Banished (Forbidden)(10)By: Kimberley Griffiths Little
“I have no more memories until I woke weeks later, cared for by Chemish’s wife.”
“I should have run away with you the night of Hakak’s wedding! If we had gone away together all those months ago . . . none of this would have happened.”
“No. We’d both be dead if you had come with me that night.”
“At least we’d have been together,” I whispered.
His laugh was brusque. “Instead, you’re Horeb’s wife.”
His statement shocked me. “No! I am not Horeb’s wife!”
A dreadful silence swept through the canyon. A sinister foreboding. There was something Kadesh wasn’t telling me. What had happened to him?
“I suppose I should believe you because you’re here and not in Horeb’s tent. But fate conspired against us. Horeb only had to take you back to the tribe with him to declare you his wife.”
“I escaped Nalla’s house before Horeb could kidnap me. I ran away to the Mari hills and nearly died of starvation until I met Gedaliah and his family.” I took another step closer, all the love I couldn’t contain rising up within me.
“Stay where you are! Don’t move again.”
His voice. So different, so changed. So terrible. “What did Horeb tell you? Why do you hate me so?”
I could see the details of his shadow now, his head buried in his hands. “Oh, Jayden, I could never hate you, but rumors and gossip spread like a sandstorm. I was told Horeb had taken you to his bed after he proclaimed my death. There was no way you couldn’t marry him after that.”
“Horeb has lied about everything,” I said, tersely. I moved again, frantic to touch him, real and solid, not a dream any longer.
“Come no closer, Jayden. Please.”
An odd sense of clarity washed over me. “Gedaliah’s wife, Hannah, told me the man in the Edomite cave kept his face covered. . . . You were scarred by Horeb’s sword, weren’t you?”
I sensed his eyes studying me. “I’m sorry you came so far for nothing. You’re free to leave now that you know the truth.”
“No, Kadesh. I’m not afraid of you or of Horeb any longer. Next time he and I meet I will kill him for everything he’s taken from us. One of his soldiers even attacked me in the hills of Mari.”
The sound of my name on his lips turned my heart inside out. I sank to the parapet, shadows chilling my face. “Whatever Horeb did to you doesn’t matter to me.”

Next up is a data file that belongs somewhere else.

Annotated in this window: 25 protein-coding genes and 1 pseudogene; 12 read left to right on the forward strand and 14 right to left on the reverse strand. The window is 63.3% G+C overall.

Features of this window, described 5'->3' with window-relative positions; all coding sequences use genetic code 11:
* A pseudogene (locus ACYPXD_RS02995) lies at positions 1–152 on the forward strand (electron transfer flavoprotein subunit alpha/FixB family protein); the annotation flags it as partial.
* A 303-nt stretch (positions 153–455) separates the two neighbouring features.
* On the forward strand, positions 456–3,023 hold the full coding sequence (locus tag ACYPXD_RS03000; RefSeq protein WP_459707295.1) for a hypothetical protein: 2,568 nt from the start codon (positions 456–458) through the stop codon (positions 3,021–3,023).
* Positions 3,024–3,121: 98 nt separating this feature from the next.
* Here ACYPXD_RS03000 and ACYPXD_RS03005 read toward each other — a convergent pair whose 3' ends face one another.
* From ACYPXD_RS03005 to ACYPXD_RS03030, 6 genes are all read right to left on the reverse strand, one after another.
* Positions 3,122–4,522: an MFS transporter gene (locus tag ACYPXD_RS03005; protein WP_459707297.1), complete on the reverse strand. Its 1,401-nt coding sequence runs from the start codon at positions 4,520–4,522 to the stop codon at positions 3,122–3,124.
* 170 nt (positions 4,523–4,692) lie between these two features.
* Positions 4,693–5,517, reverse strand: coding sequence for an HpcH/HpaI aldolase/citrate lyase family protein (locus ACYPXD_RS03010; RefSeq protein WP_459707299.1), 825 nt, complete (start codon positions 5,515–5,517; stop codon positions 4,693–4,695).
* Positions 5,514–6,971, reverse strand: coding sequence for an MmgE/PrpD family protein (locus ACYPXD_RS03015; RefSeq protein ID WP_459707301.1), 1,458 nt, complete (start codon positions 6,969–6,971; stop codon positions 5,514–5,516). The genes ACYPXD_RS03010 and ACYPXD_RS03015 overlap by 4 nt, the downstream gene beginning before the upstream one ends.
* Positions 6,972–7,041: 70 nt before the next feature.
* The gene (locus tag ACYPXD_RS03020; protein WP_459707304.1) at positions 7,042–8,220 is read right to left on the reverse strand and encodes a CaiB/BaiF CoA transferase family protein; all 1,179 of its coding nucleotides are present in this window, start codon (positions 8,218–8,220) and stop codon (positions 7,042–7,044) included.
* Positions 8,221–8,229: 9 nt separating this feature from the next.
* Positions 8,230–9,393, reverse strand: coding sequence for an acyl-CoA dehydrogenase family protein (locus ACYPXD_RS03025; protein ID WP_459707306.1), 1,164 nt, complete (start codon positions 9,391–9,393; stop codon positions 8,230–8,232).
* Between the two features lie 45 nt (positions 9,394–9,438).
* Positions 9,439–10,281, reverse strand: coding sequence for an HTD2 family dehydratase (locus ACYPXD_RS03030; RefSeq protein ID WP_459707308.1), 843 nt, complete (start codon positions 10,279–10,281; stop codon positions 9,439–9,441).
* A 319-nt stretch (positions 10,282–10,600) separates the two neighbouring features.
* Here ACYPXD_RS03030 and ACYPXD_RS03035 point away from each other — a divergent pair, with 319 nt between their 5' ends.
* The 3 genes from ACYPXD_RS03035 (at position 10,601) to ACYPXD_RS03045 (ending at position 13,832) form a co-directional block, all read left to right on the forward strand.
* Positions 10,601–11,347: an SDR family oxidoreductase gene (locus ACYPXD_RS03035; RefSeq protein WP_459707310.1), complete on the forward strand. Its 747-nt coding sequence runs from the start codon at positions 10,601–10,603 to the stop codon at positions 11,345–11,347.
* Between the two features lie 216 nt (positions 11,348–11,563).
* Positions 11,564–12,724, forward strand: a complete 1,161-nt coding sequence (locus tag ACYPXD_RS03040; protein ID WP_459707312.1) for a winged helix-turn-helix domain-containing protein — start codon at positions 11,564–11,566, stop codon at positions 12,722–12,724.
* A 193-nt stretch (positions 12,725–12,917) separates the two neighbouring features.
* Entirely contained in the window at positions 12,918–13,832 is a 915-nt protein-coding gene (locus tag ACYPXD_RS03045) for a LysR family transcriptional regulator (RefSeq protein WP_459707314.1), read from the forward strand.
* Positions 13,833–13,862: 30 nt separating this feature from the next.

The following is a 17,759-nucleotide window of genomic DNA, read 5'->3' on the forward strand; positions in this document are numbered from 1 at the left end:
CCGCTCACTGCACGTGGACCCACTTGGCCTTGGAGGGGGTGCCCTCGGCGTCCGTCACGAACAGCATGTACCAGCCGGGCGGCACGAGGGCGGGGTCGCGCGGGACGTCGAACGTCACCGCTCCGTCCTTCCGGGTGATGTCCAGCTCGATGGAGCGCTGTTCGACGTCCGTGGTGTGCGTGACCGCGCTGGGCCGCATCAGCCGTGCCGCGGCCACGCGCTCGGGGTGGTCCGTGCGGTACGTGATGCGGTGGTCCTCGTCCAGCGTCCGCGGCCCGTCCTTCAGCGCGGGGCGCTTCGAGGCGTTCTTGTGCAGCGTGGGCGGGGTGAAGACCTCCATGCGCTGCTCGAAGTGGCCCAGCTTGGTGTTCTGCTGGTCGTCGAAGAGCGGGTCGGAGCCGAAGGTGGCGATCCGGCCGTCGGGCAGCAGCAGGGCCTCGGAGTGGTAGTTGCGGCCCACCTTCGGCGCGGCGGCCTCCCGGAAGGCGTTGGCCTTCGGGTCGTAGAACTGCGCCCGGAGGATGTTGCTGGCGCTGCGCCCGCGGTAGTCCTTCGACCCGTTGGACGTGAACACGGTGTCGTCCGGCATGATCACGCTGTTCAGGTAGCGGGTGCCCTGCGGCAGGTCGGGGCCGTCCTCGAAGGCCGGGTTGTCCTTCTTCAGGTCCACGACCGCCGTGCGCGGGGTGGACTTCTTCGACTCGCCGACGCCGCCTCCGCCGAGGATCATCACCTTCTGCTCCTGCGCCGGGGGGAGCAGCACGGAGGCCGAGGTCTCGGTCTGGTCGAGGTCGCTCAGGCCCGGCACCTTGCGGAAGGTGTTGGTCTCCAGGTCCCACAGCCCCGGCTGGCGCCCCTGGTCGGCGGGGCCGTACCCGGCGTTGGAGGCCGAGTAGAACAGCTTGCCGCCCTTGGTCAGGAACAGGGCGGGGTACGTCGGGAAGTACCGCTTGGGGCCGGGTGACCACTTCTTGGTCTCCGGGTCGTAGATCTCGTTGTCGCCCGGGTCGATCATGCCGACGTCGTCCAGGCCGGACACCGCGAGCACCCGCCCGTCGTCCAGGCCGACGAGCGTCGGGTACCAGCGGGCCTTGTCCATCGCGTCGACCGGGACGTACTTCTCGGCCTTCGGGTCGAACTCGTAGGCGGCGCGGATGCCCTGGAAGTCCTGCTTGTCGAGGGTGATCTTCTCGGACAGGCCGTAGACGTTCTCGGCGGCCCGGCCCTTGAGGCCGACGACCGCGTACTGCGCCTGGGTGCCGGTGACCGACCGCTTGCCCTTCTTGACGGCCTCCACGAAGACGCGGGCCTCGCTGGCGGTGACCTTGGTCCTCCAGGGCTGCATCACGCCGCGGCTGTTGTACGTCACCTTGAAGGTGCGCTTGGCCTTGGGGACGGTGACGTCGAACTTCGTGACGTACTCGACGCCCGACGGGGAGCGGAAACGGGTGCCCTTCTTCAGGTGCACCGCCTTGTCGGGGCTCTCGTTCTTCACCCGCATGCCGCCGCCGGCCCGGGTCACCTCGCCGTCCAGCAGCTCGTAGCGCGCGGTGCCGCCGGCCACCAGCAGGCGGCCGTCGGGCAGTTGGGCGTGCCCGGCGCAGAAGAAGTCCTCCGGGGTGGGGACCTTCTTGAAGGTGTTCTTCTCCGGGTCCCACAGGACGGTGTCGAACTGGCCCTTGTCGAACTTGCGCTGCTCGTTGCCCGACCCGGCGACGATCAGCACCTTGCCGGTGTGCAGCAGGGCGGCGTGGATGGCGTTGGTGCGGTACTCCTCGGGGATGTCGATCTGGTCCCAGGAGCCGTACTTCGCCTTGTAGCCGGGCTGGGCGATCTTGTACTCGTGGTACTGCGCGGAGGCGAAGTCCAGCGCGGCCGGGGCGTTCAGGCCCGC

He gave a brief snort of laughter. “You shouldn’t say that before you see the monster he created.”
My senses crackled. “I’ve lost my mother and my sisters. I survived the grief of your death. I’ve crossed the desert and mountains, alone and hungry and exhausted. How could I be afraid of anything else?”
Before he could stop me, I plunged into the cave’s entrance. Kadesh whirled, retreating, but my eyes had adjusted to the dim light. The cave was adorned with a simple fire hearth. Rugs and pillows, pots and candles. He lived here, not as a guest, but as one of them. “You made a deal with the Edomite band of robbers not to harm me, didn’t you?”
“They spotted you when you crossed into Edomite borders. We didn’t know who was hiding beneath my old cloak. You might have been Horeb here to finish me off, his army awaiting his signal to attack. It’s only a matter of time before he returns.”
“I should never have believed Horeb when he said he watched you die.”
“A sword in the skull usually kills a man.”
My breath carved a dagger across my tongue. “What do you mean?”
“It’s taken two moons for me to ride a horse or camel with any sort of competence,” he said. Now I could see that he held his arm in a sling against his chest. He wasn’t completely healed. This was the reason he hadn’t tried to find me.
“I was asleep on my death bed for the first few weeks while Chemish and his wife nursed me back to the living. When I woke again, I realized how much time had already passed, and I knew Horeb would have already declared my death.” His head lifted. “I also knew you had no way to stop your family from forcing you into the marriage.”